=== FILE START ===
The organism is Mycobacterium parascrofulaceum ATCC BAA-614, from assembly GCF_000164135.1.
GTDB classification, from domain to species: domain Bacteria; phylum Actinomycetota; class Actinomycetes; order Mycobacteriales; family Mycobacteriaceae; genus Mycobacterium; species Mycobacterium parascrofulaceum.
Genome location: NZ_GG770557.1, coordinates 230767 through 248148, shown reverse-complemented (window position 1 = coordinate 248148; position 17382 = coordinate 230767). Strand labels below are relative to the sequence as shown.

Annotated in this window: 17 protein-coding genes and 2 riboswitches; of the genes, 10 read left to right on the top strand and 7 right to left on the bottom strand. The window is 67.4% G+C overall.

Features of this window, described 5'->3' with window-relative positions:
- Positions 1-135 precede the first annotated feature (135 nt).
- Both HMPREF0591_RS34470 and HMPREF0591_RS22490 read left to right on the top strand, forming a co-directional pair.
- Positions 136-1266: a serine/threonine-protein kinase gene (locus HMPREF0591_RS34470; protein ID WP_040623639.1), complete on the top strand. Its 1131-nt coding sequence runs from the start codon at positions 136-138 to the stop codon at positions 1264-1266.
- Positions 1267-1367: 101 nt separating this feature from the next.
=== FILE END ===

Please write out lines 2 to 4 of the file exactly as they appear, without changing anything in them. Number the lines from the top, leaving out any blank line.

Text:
GTDB classification, from domain to species: domain Bacteria; phylum Actinomycetota; class Actinomycetes; order Mycobacteriales; family Mycobacteriaceae; genus Mycobacterium; species Mycobacterium parascrofulaceum.
Genome location: NZ_GG770557.1, coordinates 230767 through 248148, shown reverse-complemented (window position 1 = coordinate 248148; position 17382 = coordinate 230767). Strand labels below are relative to the sequence as shown.

Annotated in this window: 17 protein-coding genes and 2 riboswitches; of the genes, 10 read left to right on the top strand and 7 right to left on the bottom strand. The window is 67.4% G+C overall.